Last week Nokia South Africa offered local media the opportunity to view a number of products that are scheduled for release to the African market. Although the portfolio included a number of current models, the objective was to showcase all products the company is currently working on – including the company’s new flagship Lumia 1020 smartphone.
Gerard Brandjes, Vice President for Nokia in South and East Africa, spoke to ITNewsAfrica during a roundtable discussion about the Lumia 1020 smartphone and Nokia’s operations in Africa.
While anticipation for the new device is high, Brandjes was quick to clarify that an exact release date had not yet been announced.
“The Lumia 1020 will be available well before Christmas. I can’t give you an exact date yet, we are working with the operators as we speak to make sure that we are fully ready,” he said.
Asked whether all the products on show during the press event would be made available throughout Africa, Brandjes said, “The products that we announced today will be available in South Africa, Kenya and the surrounding markets. If you look at the African continent, we have business operations in most of the 64 countries on the continent. Some of our business operations are through distributors, so those devices will be available in our key focus markets – for example the Nokia 210 is now available, the 208 in a couple of weeks, the 620 after that, and then the 925 and 1020 well before Christmas.”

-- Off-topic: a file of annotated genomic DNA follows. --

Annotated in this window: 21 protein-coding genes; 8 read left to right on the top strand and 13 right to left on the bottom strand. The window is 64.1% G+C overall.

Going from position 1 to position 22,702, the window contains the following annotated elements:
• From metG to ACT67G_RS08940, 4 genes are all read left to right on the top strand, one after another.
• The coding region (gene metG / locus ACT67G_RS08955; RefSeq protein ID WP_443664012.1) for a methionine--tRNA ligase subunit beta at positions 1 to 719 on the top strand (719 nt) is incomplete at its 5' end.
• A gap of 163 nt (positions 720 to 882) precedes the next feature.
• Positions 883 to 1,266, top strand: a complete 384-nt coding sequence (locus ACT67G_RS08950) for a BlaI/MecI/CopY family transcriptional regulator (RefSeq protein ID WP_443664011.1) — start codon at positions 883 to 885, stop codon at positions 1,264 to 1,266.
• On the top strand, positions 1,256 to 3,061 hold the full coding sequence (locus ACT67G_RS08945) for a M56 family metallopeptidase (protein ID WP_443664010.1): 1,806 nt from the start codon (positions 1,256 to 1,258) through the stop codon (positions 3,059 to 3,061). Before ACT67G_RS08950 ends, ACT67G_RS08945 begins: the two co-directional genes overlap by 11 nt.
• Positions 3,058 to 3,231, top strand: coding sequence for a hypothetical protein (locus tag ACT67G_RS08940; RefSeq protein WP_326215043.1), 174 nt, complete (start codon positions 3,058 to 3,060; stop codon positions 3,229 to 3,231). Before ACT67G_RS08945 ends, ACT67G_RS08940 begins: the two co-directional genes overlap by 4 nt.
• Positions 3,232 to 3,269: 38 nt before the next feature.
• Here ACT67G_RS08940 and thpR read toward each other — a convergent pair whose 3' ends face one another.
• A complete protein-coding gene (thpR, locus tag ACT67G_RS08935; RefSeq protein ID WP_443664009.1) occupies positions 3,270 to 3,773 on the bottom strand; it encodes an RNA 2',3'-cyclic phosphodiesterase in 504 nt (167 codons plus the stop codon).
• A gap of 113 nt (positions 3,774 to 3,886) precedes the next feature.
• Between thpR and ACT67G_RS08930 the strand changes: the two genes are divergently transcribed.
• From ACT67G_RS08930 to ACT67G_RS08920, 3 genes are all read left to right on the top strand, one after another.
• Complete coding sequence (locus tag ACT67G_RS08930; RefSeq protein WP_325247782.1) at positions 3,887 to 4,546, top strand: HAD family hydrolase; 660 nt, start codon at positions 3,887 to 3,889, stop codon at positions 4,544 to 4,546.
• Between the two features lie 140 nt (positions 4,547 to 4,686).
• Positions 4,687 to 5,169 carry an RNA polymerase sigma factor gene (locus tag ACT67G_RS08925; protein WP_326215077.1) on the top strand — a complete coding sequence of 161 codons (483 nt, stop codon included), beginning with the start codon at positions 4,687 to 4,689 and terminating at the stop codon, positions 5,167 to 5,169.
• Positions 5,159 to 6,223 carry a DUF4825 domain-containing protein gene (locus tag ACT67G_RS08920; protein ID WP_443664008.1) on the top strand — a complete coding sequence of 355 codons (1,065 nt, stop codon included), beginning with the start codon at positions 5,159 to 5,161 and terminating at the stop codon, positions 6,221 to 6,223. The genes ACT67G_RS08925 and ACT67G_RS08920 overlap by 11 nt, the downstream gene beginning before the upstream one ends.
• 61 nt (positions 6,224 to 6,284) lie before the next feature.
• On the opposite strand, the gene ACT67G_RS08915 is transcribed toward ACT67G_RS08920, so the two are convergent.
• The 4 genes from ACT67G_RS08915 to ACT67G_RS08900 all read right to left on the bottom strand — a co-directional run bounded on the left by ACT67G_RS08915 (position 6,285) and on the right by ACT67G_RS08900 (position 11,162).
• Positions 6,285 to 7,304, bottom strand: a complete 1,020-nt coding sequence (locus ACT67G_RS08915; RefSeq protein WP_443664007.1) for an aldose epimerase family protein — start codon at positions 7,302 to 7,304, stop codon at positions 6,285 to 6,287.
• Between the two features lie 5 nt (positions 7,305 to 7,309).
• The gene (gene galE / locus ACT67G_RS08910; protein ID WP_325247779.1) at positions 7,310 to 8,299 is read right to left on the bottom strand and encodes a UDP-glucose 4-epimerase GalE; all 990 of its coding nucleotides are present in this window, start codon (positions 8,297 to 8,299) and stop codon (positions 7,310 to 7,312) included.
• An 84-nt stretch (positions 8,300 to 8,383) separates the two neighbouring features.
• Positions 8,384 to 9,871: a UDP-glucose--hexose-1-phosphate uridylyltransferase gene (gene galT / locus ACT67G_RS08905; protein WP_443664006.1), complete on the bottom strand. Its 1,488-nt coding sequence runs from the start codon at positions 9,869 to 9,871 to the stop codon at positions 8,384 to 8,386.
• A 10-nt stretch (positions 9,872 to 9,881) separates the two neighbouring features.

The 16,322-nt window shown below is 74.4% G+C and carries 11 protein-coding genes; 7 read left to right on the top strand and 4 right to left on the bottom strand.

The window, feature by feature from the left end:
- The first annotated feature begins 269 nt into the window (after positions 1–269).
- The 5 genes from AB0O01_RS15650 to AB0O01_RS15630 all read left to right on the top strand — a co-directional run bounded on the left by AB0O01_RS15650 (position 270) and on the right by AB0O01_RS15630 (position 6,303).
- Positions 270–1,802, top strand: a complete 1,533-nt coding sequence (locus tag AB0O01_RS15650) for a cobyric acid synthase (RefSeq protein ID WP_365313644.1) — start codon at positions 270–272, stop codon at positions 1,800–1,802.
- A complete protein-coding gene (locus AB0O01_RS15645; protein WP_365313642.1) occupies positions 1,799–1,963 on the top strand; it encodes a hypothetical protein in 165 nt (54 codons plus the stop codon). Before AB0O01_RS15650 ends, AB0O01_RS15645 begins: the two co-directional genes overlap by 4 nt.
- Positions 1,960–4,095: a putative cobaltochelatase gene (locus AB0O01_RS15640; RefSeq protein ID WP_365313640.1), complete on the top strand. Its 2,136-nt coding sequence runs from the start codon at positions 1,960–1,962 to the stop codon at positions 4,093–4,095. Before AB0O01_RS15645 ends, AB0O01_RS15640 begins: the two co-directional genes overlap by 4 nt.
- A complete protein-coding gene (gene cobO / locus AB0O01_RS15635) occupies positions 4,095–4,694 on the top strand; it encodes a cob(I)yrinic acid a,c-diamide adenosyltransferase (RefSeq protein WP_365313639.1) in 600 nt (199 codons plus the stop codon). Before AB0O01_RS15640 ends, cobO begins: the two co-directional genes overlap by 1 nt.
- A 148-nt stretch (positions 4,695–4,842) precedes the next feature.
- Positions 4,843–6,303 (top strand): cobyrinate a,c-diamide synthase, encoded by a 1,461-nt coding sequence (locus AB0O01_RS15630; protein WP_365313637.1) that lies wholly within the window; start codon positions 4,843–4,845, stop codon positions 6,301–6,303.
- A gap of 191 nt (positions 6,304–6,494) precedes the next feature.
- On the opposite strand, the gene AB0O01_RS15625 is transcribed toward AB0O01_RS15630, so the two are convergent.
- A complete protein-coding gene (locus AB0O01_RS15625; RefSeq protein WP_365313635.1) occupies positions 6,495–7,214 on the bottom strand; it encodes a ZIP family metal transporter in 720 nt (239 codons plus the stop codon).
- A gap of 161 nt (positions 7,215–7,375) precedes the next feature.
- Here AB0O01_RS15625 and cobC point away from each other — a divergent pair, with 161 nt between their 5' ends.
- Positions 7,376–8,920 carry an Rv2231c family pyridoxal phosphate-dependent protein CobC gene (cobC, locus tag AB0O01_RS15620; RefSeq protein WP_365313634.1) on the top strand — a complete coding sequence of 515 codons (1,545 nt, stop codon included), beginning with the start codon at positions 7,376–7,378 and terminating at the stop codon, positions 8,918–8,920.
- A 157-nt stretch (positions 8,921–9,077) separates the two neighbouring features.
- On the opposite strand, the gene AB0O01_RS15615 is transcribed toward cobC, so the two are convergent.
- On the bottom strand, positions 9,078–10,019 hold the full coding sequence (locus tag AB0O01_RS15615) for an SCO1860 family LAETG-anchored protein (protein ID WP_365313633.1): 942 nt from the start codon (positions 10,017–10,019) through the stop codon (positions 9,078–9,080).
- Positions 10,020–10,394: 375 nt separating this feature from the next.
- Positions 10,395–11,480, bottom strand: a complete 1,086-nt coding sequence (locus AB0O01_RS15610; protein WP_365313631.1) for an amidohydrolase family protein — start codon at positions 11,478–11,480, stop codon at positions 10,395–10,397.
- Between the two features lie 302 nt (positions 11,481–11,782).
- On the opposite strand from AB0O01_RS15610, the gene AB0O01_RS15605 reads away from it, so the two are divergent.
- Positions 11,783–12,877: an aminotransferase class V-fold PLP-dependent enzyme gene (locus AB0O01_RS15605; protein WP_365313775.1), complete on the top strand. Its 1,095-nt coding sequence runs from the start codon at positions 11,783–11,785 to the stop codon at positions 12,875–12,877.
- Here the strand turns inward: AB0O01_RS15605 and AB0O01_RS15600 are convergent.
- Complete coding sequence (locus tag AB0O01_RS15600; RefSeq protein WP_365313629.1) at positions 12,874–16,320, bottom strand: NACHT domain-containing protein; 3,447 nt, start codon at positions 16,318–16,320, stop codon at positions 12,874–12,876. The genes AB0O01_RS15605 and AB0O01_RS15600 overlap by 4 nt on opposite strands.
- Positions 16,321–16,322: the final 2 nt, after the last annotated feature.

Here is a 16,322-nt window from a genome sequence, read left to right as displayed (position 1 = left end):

While not all Nokia devices will be available in all African countries, Brandjes said that most devices are similar in nature. “I think one of the other points to note is that a lot of the devices that may not always be available in South Africa may be available in others, because we work through our retail and operator partners. If you go into some of the other African markets, there will be a bit of a different portfolio – sometimes dual-SIM is more prominent, but most of the devices are similar throughout the various African countries.”
Nokia maintains a mixed portfolio of high-end and lower-priced devices. Brandjes revealed that Nokia had created separate business units that focus on each segment.
“At a high level, what is common between the cheaper and high-end portfolios is the Nokia brand and the value that we bring, and the equity that we have been able to create over the last decade – the reliability, the durability and the ease of use. It’s a common unifying factor, but I think what we have done rather well on a corporate level is that we have different business groups,” says Brandjes.
“We have a group called the Mobile Phone business group, which has their own R&D capability, own product expertise and then develop their own products, which is the Asha space. Then we have a similar group called the Smart Devices business group which again has their own R&D capabilities,” he continued.
On Nokia’s recipe for success-
“As we bring technology and innovation to your high-end devices, we filter that down to your lower-end devices. That has been fundamental to our success.”
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Charlie Fripp – Consumer Tech editor